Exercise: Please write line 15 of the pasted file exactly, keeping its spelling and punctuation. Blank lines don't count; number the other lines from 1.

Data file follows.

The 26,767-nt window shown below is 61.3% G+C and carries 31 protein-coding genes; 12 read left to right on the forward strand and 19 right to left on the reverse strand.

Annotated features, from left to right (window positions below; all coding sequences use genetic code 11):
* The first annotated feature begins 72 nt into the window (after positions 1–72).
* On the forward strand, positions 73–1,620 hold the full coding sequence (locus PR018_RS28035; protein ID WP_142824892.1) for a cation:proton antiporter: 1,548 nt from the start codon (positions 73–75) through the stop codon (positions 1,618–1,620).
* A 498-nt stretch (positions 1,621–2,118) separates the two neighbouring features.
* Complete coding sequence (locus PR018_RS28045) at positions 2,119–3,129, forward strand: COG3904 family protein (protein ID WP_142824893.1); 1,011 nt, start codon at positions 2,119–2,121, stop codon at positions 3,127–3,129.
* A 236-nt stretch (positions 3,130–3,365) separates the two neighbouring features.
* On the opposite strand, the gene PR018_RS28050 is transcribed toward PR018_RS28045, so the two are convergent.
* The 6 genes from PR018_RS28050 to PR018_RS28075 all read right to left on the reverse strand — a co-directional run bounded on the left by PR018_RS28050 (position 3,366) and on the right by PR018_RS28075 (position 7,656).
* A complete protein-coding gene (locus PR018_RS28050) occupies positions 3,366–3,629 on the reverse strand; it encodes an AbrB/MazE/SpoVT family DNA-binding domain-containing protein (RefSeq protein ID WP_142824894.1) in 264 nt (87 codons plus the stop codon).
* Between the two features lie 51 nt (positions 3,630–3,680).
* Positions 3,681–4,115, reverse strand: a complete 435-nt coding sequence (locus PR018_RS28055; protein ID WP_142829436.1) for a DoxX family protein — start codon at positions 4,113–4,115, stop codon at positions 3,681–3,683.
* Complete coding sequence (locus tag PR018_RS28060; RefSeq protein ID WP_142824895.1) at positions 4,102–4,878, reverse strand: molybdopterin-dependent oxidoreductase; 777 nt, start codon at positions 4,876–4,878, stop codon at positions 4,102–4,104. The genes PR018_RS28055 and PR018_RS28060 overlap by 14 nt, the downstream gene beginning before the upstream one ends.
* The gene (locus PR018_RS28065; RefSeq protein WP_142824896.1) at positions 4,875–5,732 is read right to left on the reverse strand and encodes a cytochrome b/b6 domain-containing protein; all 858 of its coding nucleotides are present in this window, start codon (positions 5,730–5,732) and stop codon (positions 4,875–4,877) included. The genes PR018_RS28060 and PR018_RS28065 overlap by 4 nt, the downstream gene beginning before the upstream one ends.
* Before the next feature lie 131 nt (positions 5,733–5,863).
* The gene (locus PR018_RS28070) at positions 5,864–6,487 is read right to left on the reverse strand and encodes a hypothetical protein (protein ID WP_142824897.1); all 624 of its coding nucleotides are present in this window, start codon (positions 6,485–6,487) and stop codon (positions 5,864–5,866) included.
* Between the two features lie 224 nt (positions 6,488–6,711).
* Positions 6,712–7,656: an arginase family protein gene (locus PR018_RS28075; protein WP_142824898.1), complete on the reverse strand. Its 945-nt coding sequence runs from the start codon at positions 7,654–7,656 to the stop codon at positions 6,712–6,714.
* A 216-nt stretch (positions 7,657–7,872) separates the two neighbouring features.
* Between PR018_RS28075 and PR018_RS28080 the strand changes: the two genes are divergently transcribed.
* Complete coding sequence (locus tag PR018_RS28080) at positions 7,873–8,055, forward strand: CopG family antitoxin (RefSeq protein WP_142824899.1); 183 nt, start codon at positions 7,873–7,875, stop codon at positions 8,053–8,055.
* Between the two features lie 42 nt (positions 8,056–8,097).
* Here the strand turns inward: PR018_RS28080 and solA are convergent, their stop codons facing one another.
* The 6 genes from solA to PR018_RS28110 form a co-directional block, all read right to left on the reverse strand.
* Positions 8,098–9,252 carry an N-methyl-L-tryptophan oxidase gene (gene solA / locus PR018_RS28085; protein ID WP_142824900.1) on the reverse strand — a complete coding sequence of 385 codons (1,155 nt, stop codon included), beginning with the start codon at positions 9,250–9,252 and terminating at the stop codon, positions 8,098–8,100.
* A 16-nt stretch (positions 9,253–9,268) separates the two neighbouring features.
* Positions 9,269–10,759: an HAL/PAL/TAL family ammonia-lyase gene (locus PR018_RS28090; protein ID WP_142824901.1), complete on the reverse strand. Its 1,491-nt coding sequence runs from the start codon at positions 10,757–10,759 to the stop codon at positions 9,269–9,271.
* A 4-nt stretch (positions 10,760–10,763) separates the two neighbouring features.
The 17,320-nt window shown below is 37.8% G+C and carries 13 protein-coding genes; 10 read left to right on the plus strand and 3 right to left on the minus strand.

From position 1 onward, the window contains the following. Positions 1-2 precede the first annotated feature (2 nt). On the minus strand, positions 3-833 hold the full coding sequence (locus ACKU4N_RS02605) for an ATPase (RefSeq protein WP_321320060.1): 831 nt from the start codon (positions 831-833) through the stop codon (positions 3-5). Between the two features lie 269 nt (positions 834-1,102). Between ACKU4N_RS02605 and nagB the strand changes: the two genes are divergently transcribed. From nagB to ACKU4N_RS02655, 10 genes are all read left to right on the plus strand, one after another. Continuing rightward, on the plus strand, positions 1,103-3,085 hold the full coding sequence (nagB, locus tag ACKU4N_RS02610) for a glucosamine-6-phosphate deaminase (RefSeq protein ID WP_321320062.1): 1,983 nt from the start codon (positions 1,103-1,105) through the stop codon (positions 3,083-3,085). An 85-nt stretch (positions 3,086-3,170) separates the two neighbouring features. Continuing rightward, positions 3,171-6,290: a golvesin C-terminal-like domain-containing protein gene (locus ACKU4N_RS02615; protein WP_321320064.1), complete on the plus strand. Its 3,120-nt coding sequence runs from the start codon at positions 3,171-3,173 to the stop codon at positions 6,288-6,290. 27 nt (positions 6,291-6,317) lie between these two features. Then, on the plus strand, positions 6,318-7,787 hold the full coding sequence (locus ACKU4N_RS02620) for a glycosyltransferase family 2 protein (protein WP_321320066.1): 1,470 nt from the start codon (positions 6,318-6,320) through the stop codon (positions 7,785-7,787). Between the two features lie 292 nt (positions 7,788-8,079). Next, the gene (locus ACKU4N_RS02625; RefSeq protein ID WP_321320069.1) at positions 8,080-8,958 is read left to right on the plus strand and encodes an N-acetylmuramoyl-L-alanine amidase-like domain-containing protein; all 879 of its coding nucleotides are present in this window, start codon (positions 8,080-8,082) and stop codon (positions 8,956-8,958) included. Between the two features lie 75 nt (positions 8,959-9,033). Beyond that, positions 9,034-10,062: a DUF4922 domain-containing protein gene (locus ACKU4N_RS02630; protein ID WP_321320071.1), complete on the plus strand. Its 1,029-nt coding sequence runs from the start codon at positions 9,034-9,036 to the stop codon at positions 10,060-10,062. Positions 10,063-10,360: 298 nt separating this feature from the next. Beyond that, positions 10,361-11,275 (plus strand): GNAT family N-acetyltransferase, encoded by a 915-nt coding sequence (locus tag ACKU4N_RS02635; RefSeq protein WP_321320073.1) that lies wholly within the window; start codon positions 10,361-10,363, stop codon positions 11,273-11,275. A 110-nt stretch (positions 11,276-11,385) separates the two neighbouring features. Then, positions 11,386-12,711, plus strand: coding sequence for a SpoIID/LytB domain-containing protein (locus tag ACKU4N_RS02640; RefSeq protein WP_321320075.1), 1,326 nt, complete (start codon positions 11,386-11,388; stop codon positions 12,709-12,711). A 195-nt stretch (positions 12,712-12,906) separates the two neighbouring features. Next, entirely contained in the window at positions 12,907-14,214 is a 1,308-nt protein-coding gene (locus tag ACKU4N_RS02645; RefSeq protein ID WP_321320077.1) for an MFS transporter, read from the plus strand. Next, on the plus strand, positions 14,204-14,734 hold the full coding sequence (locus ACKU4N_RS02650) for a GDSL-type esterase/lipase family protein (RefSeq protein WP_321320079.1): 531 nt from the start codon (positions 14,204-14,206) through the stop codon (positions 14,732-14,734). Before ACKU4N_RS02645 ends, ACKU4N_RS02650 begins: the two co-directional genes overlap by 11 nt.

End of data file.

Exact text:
* Before the next feature lie 131 nt (positions 5,733–5,863).